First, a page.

The Best Workout For Anxiety Isn’t What You’d Think

Виталий Сова/Fotolia

Meredith and Cristina from Grey's Anatomy may have been on to something with those stress-busting 30-second dance parties. If you've ever gotten the advice to work out to help your mental health, you know that exercise isn't exactly a cure-all for anxiety. Managing your mental health requires a multi-pronged approach that can definitely include exercise, along with therapy, medication, or other doctor-supervised treatment strategies. But if exercise is your jam, the best workout for anxiety might surprise you.

According to a study published in Games for Health Journal, Zumba — the Latin American-inspired dance-fitness program — can actually transform your anxiety, thanks to the mental focus it takes to perform the Zumba dance moves and the fact that dancing is fun. MindBodyGreen ranked Zumba number one on their list of workouts for anxiety, with neurologist Ilene Ruhoy telling the publication, "It makes the body and mind feel good and contributes to a sense of belonging to a larger group of people with similar interests."

If you've never taken this Latin dance class, it's worth giving it a try because it's impossible not to have fun while grooving to a steady Latin beat. While I used to take Zumba every day, I have't done it in years. However, the news that it could be the best exercise for anxiety might just get me back on the dance floor; my anxiety can be debilitating, and I know that physical activity helps me calm down.

If your anxiety levels are too high to even consider taking a public Zumba class, you can build up your confidence at home by opting for a YouTube or video-game class. No matter where you do Zumba, the combination of concentration and physical movement will definitely take the focus off of your anxiety. "Since the exergame Zumba Fitness was considered enjoyable, it could also be used to stimulate the practice of physical activity at home and encourage daily exercise, especially among people who are reluctant to engage in more traditional forms of exercise, such as going to the gym or walking/jogging outdoors," the study explained.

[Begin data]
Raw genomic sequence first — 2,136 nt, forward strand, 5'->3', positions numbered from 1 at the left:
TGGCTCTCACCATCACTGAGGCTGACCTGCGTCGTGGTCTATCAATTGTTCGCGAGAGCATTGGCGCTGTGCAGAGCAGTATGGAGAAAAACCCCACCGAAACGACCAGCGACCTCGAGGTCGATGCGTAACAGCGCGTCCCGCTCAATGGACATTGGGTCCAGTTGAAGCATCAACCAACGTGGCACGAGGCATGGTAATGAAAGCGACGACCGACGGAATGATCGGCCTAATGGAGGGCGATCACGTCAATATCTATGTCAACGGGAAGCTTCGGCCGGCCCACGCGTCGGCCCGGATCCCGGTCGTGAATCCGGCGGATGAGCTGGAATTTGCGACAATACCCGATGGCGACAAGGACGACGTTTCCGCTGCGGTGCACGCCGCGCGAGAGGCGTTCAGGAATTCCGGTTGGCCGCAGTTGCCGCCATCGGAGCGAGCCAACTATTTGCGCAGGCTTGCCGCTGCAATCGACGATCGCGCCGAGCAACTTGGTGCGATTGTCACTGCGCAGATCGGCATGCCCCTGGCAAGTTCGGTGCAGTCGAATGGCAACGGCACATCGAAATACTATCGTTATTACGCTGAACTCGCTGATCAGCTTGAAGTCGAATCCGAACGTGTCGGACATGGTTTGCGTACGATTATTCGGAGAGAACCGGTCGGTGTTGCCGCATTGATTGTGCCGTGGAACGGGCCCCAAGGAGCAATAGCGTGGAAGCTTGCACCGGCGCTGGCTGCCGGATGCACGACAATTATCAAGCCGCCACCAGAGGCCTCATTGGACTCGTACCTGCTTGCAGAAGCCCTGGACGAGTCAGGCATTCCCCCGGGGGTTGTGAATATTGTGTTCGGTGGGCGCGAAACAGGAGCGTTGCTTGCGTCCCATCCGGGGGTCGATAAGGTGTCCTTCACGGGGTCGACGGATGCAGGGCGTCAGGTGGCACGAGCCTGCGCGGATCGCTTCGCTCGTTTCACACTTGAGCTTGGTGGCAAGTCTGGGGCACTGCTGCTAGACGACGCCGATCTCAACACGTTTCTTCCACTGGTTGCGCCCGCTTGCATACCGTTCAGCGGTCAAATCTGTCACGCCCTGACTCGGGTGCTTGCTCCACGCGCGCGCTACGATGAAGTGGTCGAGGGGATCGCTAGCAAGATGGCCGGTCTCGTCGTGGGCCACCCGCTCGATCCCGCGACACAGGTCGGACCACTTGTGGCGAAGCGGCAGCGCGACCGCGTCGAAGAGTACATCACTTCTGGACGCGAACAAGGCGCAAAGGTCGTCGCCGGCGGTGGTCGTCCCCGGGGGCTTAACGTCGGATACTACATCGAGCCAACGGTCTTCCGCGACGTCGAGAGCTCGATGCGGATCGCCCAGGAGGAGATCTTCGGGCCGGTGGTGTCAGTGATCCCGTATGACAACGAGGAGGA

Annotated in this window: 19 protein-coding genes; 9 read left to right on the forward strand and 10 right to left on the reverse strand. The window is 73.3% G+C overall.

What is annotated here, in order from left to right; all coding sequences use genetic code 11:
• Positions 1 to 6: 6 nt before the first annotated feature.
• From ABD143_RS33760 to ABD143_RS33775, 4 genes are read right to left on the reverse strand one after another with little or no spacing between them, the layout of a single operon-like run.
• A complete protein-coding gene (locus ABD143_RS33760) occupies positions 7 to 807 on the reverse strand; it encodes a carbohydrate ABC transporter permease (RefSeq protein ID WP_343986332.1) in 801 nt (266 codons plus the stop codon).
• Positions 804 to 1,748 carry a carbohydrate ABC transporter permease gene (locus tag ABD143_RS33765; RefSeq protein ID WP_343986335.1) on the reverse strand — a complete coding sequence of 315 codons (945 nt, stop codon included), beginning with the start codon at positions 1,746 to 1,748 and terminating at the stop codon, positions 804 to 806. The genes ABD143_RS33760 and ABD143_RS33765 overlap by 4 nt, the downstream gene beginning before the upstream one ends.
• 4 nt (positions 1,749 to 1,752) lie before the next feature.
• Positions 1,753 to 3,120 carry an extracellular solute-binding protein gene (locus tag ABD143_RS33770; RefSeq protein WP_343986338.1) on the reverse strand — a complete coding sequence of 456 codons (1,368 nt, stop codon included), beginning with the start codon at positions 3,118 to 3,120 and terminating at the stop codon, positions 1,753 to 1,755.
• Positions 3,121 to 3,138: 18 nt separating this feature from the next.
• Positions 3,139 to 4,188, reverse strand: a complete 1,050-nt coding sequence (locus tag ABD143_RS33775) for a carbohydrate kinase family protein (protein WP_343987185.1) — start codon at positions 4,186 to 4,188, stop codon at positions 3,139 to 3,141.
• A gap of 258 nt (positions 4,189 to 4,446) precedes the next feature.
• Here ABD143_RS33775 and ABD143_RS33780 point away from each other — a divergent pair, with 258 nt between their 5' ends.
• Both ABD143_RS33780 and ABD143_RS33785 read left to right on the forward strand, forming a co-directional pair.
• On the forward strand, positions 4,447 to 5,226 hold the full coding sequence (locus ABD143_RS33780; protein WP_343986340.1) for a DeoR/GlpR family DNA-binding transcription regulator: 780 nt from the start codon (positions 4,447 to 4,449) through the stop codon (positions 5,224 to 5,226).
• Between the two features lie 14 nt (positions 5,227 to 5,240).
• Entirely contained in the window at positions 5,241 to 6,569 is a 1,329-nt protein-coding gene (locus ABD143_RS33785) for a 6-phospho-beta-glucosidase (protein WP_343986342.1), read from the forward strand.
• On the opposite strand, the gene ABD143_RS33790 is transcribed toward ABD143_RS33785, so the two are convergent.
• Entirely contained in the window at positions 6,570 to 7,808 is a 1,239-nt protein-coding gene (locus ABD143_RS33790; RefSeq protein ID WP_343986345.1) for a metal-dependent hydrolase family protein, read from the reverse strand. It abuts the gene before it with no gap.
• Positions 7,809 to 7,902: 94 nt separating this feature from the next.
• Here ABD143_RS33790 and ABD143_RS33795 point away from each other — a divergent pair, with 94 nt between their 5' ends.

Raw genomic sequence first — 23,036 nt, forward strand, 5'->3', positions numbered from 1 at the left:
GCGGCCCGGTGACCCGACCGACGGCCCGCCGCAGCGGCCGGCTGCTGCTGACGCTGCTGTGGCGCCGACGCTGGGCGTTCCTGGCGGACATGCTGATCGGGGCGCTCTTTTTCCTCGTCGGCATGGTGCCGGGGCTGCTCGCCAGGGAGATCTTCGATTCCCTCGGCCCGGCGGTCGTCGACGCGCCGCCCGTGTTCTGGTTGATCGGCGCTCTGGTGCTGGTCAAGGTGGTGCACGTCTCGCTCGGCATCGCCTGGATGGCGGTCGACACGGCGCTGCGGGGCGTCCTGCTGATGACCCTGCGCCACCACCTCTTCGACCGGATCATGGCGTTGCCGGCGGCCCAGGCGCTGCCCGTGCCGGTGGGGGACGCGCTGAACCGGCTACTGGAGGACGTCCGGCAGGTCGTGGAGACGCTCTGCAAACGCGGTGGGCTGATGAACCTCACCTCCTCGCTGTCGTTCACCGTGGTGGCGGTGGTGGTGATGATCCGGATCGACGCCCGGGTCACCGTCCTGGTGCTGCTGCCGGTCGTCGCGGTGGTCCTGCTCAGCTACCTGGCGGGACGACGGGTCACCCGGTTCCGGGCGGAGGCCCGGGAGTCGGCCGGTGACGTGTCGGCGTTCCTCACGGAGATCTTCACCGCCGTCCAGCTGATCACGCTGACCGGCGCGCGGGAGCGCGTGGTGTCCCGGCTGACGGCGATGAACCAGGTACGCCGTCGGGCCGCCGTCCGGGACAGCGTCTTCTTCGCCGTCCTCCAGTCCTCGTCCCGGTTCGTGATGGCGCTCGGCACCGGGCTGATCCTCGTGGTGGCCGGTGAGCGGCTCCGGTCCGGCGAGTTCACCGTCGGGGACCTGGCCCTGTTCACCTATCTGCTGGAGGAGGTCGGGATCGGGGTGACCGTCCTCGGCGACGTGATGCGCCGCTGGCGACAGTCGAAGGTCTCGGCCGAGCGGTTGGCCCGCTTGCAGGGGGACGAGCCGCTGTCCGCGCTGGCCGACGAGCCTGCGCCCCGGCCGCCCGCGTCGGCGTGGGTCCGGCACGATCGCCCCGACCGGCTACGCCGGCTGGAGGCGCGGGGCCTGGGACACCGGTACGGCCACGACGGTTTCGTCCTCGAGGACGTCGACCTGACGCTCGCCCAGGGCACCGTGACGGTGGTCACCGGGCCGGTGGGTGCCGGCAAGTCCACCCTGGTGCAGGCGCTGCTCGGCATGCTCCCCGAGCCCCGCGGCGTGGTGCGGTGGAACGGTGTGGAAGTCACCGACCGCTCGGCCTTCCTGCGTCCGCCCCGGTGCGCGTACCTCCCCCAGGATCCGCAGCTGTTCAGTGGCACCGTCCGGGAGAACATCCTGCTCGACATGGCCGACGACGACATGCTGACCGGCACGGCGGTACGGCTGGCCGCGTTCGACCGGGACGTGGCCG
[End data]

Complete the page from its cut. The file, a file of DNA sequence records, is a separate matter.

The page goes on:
Zumba also has other super powers. Time magazine reported that another study published in the European Journal of Sport Science found that after just eight weeks of Zumba, women in the study reported a 9 percent increase in their overall quality of life and a 16 percent increase in their self-esteem.

One reason for these findings might be because Zumba forces you to let go of your need to control the situation, something people with anxiety may have a hard time doing. It also builds core strength on top of cardio, which can make you feel stronger and more confident.

"You have to let go and have fun during Zumba," study coauthor Jamie Cooper, an associate professor at the University of Georgia, is quoted as saying in Time. Aside from being a great workout, Zumba is fun because it's impossible not to laugh when you find yourself going left when you should be going right, or stepping forward when everyone else is stepping backward. Bring a friend so you can experience the hilarity and mental-health benefits together.

Of course, again, exercise — of any kind — isn't a substitute for a comprehensive mental health care plan. Though plenty of studies show that just one hour of exercise per week can help alleviate symptoms of depression, this can be unhelpful advice to someone whose depression makes it impossible for them to get out of bed. And generally speaking, self-care practices like nourishing yourself, hydrating, getting enough sleep, or yes, exercising, are crucial to maintaining your mental health, but aren't the same thing as therapy or medication when it comes to treating it.

That being said, there's no harm in giving a new exercise routine a spin if you're looking for a way to complement your mental health care plan. Want to give Zumba a try? You can find Zumba videos on YouTube, or head to Yelp to find a class near you.